Roots of Qing Decline

Ask clarifying questions and offer answers about this powerpoint in the comment stream after the slides. We will discuss further tomorrow.

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Slide 1: Note the remarkable number of foreign missions and invasions.
Slide 2: What do you think is the difference between a dynasty and a "nation"?
Slide 3: Help one another remember these key ideas from Global Cities. Or ask me
Slide 4: How did the "foreign" Manchu seize and maintain control of China?
Slide 5: What problems will Qing leaders face given the nature of village life?
Slide 6: How would such rapid population growth affect QIng rule?
Slide 7: Why would foreign traders be so frustrated with this system?
Slide 8: How could a foreign rival take advantage of these weaknesses?
Slide 9: What would be some effects of technological stagnation?

Comment Stream

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2 years ago
0

Ian, I think you talked about some valuable stuff in pointing out how the Opium Wars came about. The wars seem to be a turning point in China's history and thinking, so the build-up is important.

2 years ago
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@Sumina: The peace, expansion of territory, and new farming techniques increase food supply and decreased infant mortality. That produces rapid population growth that is hard to stop even when food supply stops growing at rate of population growth.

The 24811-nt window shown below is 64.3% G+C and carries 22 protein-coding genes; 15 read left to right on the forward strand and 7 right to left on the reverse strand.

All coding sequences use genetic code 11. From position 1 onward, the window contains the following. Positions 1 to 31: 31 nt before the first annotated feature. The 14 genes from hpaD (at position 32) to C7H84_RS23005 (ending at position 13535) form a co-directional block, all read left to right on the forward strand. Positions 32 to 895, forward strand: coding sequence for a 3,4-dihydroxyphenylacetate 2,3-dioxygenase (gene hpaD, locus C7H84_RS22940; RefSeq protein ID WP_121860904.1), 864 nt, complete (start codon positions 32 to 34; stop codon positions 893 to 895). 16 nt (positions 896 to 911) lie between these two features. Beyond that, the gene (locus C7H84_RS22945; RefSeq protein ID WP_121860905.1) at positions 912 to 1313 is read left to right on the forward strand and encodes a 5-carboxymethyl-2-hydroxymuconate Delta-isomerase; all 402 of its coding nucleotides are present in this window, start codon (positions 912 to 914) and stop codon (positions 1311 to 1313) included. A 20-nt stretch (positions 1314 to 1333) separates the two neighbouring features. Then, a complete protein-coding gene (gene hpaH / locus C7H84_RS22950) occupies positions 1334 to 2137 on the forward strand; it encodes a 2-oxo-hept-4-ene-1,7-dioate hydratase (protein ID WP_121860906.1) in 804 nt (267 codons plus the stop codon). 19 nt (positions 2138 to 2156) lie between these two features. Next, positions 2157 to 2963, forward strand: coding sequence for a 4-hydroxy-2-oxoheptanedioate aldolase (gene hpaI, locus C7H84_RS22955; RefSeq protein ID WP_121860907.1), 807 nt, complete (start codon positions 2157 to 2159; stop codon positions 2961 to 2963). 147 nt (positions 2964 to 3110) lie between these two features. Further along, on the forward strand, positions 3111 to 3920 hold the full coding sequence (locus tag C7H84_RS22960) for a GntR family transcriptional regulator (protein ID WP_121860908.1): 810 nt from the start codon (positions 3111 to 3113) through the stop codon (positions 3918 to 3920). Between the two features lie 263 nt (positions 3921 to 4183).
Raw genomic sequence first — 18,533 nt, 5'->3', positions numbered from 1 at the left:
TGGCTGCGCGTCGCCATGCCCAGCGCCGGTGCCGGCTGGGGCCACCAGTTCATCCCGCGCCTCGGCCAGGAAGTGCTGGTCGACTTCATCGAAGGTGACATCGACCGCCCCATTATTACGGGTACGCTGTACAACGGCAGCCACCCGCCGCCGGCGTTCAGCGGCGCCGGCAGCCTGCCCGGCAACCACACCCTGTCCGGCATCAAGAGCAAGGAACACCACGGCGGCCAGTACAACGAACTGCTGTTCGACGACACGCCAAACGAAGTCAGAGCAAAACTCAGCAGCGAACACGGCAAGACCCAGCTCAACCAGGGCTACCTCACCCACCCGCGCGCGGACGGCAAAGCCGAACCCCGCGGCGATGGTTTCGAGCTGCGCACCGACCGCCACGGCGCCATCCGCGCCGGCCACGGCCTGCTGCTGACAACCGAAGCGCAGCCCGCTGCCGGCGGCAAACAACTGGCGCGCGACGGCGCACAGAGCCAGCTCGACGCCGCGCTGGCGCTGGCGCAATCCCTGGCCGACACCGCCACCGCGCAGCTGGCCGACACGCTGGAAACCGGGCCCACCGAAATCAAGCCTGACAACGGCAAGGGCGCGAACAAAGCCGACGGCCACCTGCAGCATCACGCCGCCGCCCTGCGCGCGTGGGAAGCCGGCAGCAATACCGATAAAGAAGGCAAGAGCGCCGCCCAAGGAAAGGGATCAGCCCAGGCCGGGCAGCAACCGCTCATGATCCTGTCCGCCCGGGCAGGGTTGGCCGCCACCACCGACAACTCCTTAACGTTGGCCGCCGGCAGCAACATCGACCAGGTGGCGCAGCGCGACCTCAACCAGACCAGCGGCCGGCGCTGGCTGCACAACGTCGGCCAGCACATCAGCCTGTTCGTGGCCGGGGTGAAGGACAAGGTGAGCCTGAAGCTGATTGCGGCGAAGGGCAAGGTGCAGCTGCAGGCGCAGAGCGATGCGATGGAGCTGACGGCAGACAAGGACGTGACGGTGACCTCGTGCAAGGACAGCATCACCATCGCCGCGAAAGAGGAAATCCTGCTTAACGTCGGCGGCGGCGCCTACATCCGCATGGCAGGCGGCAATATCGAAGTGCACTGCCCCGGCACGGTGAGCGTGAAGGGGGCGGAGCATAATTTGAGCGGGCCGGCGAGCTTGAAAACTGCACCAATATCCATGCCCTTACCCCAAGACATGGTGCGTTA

2 years ago
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Thank you very much Jake and Sumina for your support of the points I made :)

2 years ago
0

@Ethan: Nice GIF

2 years ago
0

I feel like by banning Opium use, it only made the problem worse. Just like how the prohibition in America made alcohol use more popular. I'll be interested to learn the details about it.

2 years ago
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Good point Ben.

2 years ago
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@Ben: I think there is definitely validity to your point, but what were the Chinese supposed to do?

2 years ago
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I agree Ben. When alcohol was banned the demand for it went up and helped mobs and criminals make money off of selling the alcohol.

2 years ago
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Ben, I think people must have lost money, trying to buy illegal opium Wealth must have been decreased as the Chinese would have to use more money than normal. Edicts must have costed Qing China a ton of money.

2 years ago
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@Enton: Nice connection. You'll see more in the next reading.